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  (Source: Lockheed Martin)
Advancing enemy systems may mean F-35 isn't the best aircraft for the job

Over a decade ago when aircraft designers first sat down to design the F-35 Lightning II, the needs that were envisioned for the future were designed into the aircraft. Now that the program has aged, some believe that the needs of the modern battlefield may be better served by other aircraft and equipment.

The F-35 program has been plagued with delays and cost overruns. The DOD has stated that the total cost of the F-35 program could stretch into the $382 billion range. Despite the delays, the F-35 program has met some significant milestones over the last few months. One of these milestones was the F-35B variant designed for STOVL operations breaking the sound barrier for the first time.

The future of the F-35 program is still murky with 
Defense News reporting that some in the Obama administration believe that the military needs to reconsider its massive 2,500 unit F-35 fleet plans. The reason, according to the officials, is that the potential enemies to the U.S. like China have developed much more advanced and sophisticated radar and missile systems. These more sophisticated systems may mean that the F-35 is less valuable in a combat situation that it was originally intended to be and the huge amount of money to be spent on the project may be better spent on other aircraft and equipment.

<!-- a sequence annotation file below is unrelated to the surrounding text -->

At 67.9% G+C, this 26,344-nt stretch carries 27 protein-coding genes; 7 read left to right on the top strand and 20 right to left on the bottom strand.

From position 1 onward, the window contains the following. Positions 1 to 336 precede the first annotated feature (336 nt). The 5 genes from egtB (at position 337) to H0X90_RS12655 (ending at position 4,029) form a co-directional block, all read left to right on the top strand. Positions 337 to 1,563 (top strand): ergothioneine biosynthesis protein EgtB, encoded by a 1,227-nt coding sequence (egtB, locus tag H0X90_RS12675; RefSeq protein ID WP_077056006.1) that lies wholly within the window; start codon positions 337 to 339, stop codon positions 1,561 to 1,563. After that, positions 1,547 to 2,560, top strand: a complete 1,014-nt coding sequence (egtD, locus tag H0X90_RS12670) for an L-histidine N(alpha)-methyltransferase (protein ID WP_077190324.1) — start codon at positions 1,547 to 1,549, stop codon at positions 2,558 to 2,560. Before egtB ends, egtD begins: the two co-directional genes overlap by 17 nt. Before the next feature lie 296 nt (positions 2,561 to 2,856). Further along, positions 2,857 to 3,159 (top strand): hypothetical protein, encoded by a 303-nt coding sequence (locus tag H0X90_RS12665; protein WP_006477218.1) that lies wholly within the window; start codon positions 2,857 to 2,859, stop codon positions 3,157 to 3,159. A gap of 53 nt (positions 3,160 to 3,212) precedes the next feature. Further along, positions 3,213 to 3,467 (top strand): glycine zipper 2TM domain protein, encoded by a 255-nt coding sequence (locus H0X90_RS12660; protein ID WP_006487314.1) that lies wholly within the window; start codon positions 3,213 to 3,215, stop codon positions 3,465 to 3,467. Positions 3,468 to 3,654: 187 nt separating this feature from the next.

Exactly what to do with the F-35 program is being closely studied as part of two internal Pentagon studies. One study is looking at the global posture of the military as a whole and the other is looking at how the military will be able to best conduct long-range strikes.

The issue of the cost of the F-35 program is also being closely considered. A study by CSBA's Todd Harrison notes that the budget set by the Pentagon for 2011 "does little to control rising personnel costs for both DoD civilians and military personnel."

The study notes that new benefits for healthcare for current and retired military personnel are increasing above the rate of inflation and to reduce the national deficit the Pentagon may be forced to choose to fund healthcare for military personnel or invest in new equipment such as the F-35.

Harrison wrote, "It can also be viewed as an intergenerational question-a choice between funding pay and benefits for today's military (and retirees) or funding the equipment and training needed for those who will fight tomorrow's wars. The fiscal reality is that in a flat or declining budgetary environment, the Department will not be able to fund both to the same extent that it does today."





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